welcome to a wallpaper wasteland

Aaaaaah! I am in a pit of wallpaper despair!

This week’s step in the bathroom renovation plan was to leaf through a few wallpaper books, choose a pattern, and voila!–a color scheme would emerge.

That plan did not succeed.

Perhaps it’s because my perimeters were vague to start. When it comes to decor, I go in with a general idea or a single inspired piece (a pillow, a painting) and figure that the rest will emerge in time. I trust that I’ll know what I like when I see it, and that’s usually how it goes. I was certain that wallpaper would serve as the inspiration in this case. The problem is that Fort Collins is a wallpaper wasteland as far as I can tell. Google turns up 22 listings, but all but one of them are for wallpaper-ers, not for the product itself.

That’s how I wound up spending a frustrating hour in Sherwin Williams, where tastes run toward traditional florals, stripes, and solids. (And for the life of me, I don’t understand why someone would paper a wall with a solid color that could be painted–and thus changed–more quickly for less money.) From watching my mom wallpaper all my life, I know that if I’m going to go to all the trouble of prepping the wall, measuring, cutting, matching, and smoothing, I’m going to make a statement. (Plus there’s the problem of that ugly little hole in the wall from last week’s “play” that will require drywall repair or replacement. No biggie.) Thus my wallpaper preferences lean toward graphic patterns, textures, and striking color combinations that I won’t be able to achieve with paint alone.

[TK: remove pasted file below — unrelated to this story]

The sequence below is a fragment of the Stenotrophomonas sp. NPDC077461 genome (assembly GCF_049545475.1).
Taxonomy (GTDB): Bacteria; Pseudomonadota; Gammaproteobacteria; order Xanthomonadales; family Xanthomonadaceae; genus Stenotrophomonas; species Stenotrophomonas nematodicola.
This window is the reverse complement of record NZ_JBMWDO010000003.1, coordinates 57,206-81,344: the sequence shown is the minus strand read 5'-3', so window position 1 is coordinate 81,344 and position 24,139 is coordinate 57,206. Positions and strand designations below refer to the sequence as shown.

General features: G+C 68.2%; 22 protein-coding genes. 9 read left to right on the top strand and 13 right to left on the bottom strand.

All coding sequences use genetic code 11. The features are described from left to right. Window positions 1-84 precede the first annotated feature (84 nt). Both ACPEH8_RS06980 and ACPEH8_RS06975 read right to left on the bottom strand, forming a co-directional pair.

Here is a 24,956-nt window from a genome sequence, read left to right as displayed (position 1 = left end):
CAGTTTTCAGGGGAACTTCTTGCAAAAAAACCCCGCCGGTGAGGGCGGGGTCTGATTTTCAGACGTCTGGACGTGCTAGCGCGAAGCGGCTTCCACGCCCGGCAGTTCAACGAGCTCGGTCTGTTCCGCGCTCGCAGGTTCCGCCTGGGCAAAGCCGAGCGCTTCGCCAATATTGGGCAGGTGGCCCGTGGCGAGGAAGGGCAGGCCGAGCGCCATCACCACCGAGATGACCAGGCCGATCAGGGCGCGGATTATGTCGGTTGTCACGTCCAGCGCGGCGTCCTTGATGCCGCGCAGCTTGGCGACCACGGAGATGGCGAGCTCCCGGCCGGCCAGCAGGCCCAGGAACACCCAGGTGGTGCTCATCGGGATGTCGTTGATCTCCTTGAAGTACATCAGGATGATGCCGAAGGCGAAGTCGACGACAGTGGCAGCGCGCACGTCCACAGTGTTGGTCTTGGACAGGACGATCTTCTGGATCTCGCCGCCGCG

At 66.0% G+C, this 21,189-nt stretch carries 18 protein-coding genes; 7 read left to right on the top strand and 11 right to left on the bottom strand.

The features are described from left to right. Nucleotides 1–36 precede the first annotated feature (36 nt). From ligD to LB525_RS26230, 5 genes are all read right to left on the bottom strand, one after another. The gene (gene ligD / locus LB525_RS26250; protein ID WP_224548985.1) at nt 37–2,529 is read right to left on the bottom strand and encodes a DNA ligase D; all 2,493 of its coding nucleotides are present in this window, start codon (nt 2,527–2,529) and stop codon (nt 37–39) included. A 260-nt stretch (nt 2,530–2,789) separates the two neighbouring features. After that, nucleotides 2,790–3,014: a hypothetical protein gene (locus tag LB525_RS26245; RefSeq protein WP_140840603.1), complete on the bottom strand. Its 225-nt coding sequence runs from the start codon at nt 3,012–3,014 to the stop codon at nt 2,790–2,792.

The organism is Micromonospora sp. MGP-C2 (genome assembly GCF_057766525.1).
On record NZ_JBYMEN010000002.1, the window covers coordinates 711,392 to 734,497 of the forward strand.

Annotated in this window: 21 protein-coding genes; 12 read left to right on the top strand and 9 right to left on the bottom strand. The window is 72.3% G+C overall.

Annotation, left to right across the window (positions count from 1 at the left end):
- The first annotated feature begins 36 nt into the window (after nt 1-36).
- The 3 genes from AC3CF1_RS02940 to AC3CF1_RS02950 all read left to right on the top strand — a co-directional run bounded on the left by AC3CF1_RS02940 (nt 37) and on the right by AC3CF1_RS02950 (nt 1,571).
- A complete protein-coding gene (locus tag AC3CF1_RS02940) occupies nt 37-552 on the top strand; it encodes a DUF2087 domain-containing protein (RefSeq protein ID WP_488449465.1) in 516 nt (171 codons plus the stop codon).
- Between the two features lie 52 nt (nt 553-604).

But, again, I live in a wallpaper wasteland. After leafing through probably 30 or so books, I found only a half dozen, all by the same designer (Antonina Vella), that had patterns I would even consider. My vague inspiration comes from three sources: a Degas print of a bather that’s all turquoise blues and soft greys; peacock feathers; and this antique mirror, which I’ve owned forever and plan to paint once I’ve decided on a color scheme.

I took pictures of those to show my husband, and we narrowed it down further from there. None of the pictures is true to color, but here’s what I got:

glitter swirlsfleur de liswavesglitter circles

Swirls clearly seem to have the advantage, now that I see them side by side. And after another hour+ on wallpaper websites and Pinterest (another massive time suck) to see what else is out there, I’ve confirmed that Vella and Seacrest are my designers of choice, that the style I’m drawn to is called contemporary abstract and that, surprisingly, both of these designers are available at our very own Sherwin Williams [she said, sheepishly]. So perhaps the search is drawing to a close or has at least drawn closer to home.

In reflecting on this week’s experiences, I’ve realized that another dimension of play could be frustration. If the overriding goal (or motive, as activity theorists would say) is driving that activity, one’s participation will be persistent. What’s becoming clear to me even after two weeks of this experiment is that I’ve set up the bathroom renovation as a problem to be solved and within that macro-problem are sundry other micro-problems to be solved as well–tile removal, wallpaper selection, determination of color schemes, and so on. As usual, this leads me to some surprising questions:

  • Is work sometimes in involved in play?
  • Is problem-finding and solving a necessary dimension of flow?
  • Can mentors be virtual? Could, for instance, a wallpaper website function as a “mentor” if it teaches you the language of the domain?

More problems await, I’m certain of it. But I’m also certain that I’m looking forward to them as part of this larger enterprise. And I’m eager to read others’ blogs to determine if my experiences are idiosyncratic or typical of a larger pattern common to them as well.

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